In many organizations, the performance evaluation cycle is just winding down. Regardless of what type of process you use to evaluate your people, one thing is constant. People hate the thought of doing a self-assessment before the actual performance discussion takes place.
This puzzles me. It’s an opportunity for you to remind your manager of all the things that happened over the past review cycle. After all, most managers are reviewing the work product for an entire team of people over the course of 6 months to a year. Even the best manager in the world will only remember a fraction of what happened over that period of time. This becomes your chance to influence the review process before it gets set in stone.
Why Employees Fear the Self-Assessment Process
Individuals fear the process for a variety of reasons:
- Some say they don’t have time to do the manager’s work for them. This is a view that will not win you any favor if it’s mentioned in public.
- Some say that it doesn’t make any difference anyway. That the manager has already made up her mind about your performance. Perhaps, but is it worth taking the chance if she hasn’t.
- Still others claim that they don’t like to toot their own horn and draw attention to their accomplishments. To those of you in that category, remember what I said about the manager having many people to keep track of. Think of your team being in a pitch black room and your manger walking around in the same room with a cup of very hot coffee in his hand. If you don’t want to get burned accidentally, you’d better start tooting that horn to let him know where you are.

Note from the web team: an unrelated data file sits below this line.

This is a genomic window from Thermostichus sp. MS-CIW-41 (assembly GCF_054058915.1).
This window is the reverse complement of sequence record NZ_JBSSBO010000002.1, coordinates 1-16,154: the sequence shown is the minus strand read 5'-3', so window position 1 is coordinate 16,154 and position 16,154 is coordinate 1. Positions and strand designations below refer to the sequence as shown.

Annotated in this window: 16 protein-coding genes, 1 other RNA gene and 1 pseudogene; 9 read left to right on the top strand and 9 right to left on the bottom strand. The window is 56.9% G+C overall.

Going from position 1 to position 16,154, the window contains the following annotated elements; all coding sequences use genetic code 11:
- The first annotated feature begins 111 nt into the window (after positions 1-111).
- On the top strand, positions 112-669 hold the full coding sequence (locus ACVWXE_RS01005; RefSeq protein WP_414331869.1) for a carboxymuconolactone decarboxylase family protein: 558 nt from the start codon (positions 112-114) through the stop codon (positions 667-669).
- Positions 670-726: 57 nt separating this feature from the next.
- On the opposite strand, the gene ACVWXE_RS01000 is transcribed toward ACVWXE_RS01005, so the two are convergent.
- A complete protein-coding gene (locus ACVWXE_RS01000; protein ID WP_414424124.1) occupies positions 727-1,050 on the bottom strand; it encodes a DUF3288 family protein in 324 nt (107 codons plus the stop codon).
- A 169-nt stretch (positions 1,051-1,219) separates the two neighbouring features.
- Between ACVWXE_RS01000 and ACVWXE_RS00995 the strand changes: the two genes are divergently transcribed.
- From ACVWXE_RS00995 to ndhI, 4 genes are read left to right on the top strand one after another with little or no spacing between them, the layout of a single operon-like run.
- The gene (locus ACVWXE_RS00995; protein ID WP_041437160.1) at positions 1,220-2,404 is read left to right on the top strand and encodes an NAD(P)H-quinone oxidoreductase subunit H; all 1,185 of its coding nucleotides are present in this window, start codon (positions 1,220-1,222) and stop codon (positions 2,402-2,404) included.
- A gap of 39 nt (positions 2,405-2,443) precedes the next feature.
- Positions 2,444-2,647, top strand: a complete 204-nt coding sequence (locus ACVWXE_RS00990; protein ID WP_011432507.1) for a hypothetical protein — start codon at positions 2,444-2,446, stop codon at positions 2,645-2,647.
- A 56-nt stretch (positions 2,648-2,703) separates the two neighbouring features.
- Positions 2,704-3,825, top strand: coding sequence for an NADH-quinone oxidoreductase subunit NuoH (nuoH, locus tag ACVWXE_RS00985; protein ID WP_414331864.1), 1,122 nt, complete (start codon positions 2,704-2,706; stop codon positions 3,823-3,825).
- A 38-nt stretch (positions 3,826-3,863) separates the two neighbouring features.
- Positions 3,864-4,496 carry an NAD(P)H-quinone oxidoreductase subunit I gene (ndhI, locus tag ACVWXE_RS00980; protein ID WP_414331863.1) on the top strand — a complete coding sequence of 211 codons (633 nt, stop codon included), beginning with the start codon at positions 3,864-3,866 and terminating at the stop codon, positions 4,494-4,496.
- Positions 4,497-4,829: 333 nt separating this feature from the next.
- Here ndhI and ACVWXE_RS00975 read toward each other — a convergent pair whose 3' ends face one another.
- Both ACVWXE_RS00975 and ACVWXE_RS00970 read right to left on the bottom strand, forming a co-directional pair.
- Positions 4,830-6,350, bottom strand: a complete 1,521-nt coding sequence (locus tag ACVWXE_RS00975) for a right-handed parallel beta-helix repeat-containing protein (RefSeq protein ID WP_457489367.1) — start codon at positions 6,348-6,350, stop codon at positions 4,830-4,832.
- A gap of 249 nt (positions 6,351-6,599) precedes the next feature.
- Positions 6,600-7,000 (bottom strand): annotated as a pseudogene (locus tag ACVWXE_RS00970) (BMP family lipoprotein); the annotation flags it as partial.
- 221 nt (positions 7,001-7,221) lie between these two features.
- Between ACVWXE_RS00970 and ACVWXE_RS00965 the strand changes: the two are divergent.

5 Steps to Survive the Self-Assessment Process
Knowing that it’s difficult and uncomfortable to do, here’s an easy formula to help you with the process.
- Choose 2-3 things you worked on during the year that are important for your manager to know about. Remember, just because you spent a significant amount of time working on a task or project, doesn’t mean it had the same exposure in other parts of the organization.
- For each item, describe the situation or what it was you set out to accomplish.
- What were the challenges you faced while you were working on the task or project What did you do to deal with each of the challenges and were you able to successfully overcome the challenge, or was it something that stopped or delayed your progress?
- For each task or project on your list, what was the final outcome? If you were successful, describe how it helped the business. Also note who helped you to be successful. You may as well take the opportunity to give thanks and recognition to others on the team who may not get the opportunity to speak for themselves. If the project wasn’t successful, describe in detail why.
- Describe the key learnings from each of the projects or tasks. What worked well that you will carry on to the next tasks you are assigned? What would you do differently the next time you are presented with a similar project?
Hopefully this 5 step process will take some of the fear out of your next self-assessment. Remember: you have the best insight into your performance on specific tasks. Give yourself some credit and in turn, you will earn the recognition you deserve.